NANOSHOCK - Manufacturing Shock Interactions for Innovative Nanoscale Processes
The flow of liquids or gases is fundamental to most technical applications and natural phenomena. Among the most intriguing fluid dynamics events are shock waves, discontinuities in the macroscopic fluid state that can lead to extreme temperatures, pressures and concentrations of energy, which can be perceived, e.g., as supersonic boom of an aircraft or as originating from an explosion. The violence and yet the spatial localization of shockwaves presents us with a unique potential for in situ control of fluid processes with surgical precision. Applications range from kidney-stone lithotripsy and drug delivery to advanced aircraft design. Funded by the European Research Council (ERC) under the European Union’s Horizon 2020 research and innovation program with an Advanced Grant for Prof. Adams, in this project we investigate the highly complex flow physics of shock wave-induced instabilities using both numerical methods and shock-tube experiments.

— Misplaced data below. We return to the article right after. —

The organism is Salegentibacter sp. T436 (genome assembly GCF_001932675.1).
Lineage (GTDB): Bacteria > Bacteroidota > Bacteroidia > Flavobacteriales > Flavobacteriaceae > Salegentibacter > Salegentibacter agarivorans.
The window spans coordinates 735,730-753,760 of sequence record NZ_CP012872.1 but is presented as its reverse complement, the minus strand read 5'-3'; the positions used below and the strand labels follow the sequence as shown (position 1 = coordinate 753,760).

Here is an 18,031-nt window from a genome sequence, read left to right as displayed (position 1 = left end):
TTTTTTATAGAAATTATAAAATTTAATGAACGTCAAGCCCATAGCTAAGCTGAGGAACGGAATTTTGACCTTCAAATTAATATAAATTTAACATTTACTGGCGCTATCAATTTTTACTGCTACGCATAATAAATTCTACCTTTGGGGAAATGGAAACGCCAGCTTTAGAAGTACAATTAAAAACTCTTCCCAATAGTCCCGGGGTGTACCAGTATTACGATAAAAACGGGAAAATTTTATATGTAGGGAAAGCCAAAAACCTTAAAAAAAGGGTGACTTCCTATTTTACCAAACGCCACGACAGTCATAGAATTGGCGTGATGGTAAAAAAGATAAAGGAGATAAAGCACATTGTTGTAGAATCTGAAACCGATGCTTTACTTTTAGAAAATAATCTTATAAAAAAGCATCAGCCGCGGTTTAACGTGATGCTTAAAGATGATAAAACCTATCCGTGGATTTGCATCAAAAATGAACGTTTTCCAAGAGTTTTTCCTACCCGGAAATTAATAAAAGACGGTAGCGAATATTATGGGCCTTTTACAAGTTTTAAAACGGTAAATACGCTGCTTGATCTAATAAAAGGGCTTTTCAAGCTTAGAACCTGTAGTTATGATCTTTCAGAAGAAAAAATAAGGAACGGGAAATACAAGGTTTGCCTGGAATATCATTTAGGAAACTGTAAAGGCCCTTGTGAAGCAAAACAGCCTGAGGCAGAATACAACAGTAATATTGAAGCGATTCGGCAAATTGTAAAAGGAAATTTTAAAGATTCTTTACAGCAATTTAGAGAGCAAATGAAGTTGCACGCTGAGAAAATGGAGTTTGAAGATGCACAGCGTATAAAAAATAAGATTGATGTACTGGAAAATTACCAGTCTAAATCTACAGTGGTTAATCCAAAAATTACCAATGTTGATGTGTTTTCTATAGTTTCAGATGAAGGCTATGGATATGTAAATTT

The objective is to answer these questions by state of the art computational methods, supported by benchmark quality experiments. Computations are based on advanced multi-resolution methods for multi-physics problems. Uncertainty quantification is employed for deriving robust flow and shock-dynamic field designs. Paradigms and efficient computational tools are delivered to the scientific and engineering community.
Our research code "ALPACA” is a MPI-parallelized C++ code to simulate compressible multiphase flow physics. It combines latest discretization methods (e.g. T-ENO) with classical Riemann solvers (Roe average, HLLC, ...) and strong-stability preserving Runge-Kutta time advancement within a fully adaptive multiresolution framework for distributed-memory architectures. ALPACA is free to use and available as a git-respository.
Get to know the team members of the Chair of Aerodynamics and Fluid Mechanics working in the NANOSHOCK project ...>>
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